Comme des Garcons AW20
Rei Kawakubo said her latest collection for Comme des Garcons Homme Plus was about joy, maximalism and resistance.
Photography Mitchell Sams
One of the best things about a Comme des Garçons show is the people-watching. The denizens of the Japanese brand are almost always dressed in black, in shapes that are akin to sculpture, clothes that make the eye linger and travel to unexpected points of the body. When Comme des Garçons first arrived in Paris in the 70s, its loyal following were described as “crows” for their enveloping silhouettes in mourning shades. So it was funny watching such a colourful outing from Rei Kawakubo appear amid an ocean of black, like an unexpected jolt of humour and optimism at a funeral. Even the most concrete-faced fashion editors couldn’t help but smile.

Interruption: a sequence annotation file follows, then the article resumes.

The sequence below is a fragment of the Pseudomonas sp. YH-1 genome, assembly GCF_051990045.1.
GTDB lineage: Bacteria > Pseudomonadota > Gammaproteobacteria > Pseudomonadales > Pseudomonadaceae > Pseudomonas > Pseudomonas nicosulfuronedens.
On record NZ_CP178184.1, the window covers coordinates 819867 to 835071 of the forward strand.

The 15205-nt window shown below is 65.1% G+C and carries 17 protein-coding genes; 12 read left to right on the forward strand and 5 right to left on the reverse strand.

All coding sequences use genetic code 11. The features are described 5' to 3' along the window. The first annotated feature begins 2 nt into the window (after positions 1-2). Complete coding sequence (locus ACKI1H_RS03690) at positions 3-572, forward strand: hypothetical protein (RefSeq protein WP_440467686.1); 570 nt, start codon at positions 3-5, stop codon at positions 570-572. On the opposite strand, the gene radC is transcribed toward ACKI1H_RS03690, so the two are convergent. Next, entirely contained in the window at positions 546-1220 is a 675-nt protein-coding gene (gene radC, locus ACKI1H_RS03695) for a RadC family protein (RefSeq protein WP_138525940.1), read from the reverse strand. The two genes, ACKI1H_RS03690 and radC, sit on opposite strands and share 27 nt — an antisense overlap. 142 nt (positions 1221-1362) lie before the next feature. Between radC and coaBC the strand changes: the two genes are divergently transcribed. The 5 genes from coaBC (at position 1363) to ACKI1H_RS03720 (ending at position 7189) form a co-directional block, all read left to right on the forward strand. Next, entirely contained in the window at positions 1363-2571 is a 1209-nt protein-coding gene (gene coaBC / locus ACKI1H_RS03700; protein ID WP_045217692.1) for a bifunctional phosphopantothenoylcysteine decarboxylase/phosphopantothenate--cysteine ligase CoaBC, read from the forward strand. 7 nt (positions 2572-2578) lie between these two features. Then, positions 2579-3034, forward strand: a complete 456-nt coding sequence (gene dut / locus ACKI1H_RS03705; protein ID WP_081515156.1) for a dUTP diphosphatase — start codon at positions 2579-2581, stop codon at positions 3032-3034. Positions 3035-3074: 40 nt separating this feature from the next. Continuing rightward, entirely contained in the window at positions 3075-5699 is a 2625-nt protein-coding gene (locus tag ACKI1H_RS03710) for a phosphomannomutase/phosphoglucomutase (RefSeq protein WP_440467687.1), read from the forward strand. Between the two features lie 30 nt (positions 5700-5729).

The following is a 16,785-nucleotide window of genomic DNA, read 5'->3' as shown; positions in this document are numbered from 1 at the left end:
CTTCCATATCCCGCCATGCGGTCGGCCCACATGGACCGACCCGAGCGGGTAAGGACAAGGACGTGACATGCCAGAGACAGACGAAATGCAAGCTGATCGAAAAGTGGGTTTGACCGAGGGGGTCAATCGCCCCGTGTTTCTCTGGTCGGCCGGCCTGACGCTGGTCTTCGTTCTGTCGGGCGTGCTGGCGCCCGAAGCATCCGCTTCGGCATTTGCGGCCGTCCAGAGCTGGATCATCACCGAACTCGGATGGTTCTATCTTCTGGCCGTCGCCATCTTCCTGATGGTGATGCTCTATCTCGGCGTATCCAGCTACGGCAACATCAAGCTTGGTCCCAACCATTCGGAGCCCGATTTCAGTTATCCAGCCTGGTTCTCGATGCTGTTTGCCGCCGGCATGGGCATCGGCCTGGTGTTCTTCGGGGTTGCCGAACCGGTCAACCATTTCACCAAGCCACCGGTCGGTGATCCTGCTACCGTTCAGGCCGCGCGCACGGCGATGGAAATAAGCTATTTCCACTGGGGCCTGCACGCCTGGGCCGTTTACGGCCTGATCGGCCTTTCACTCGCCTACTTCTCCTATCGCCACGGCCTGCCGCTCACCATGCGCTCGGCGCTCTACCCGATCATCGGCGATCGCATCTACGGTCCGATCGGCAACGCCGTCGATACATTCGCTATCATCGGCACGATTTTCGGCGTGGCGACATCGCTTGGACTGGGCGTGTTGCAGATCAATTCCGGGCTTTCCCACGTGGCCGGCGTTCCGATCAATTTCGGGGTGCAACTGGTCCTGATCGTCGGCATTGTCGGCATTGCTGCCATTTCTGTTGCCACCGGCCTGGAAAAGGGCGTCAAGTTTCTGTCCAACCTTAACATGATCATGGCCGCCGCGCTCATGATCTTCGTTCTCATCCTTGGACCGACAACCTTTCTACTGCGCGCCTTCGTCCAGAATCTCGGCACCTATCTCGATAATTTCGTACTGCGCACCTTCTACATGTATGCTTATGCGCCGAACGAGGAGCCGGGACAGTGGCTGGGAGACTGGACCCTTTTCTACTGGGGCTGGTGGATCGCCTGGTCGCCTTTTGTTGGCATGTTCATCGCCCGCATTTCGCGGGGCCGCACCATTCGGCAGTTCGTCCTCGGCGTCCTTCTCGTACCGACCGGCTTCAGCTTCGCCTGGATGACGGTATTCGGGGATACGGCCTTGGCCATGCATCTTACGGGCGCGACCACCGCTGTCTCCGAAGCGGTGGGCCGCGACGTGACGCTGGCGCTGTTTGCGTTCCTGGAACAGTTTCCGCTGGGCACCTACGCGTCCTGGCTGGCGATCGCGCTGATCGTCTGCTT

Rei Kawakubo’s latest Homme Plus menswear collection had an excess of kitsch colour and print, everything loud and bright and clashing. Children’s television presenters in intricately draped, panelled blazers and wide-leg shorts. The models — wearing questionably braided wigs — came out in groups, swirling around each other up and down the plywood catwalk. It’s always fun when fashion shows aren’t just models galloping up and down. Even more fun when they’re wearing necklaces with Lil Kim-esque wigs dangling on their chests.
“Colour resistance — fighting back with colour,” was Rei’s single-sentence explanation this season. But fighting against what exactly? It seems a bit rudimentary to make the ‘colourful clothes in dark times’ argument, and designer is far too reticent to explain any further. It seemed like many of the clothes were spliced together from fabrics used in previous collections — pinstripe, neon leopard, tartan — so that the collaged tailoring resembled patchworks of offcut fabrics gathered from the cutting-room floor. Perhaps this was about reusing and recycling, the ultimate resistance to the burning issue of fashion’s colossal waste and its impact on the planet. One can only hope.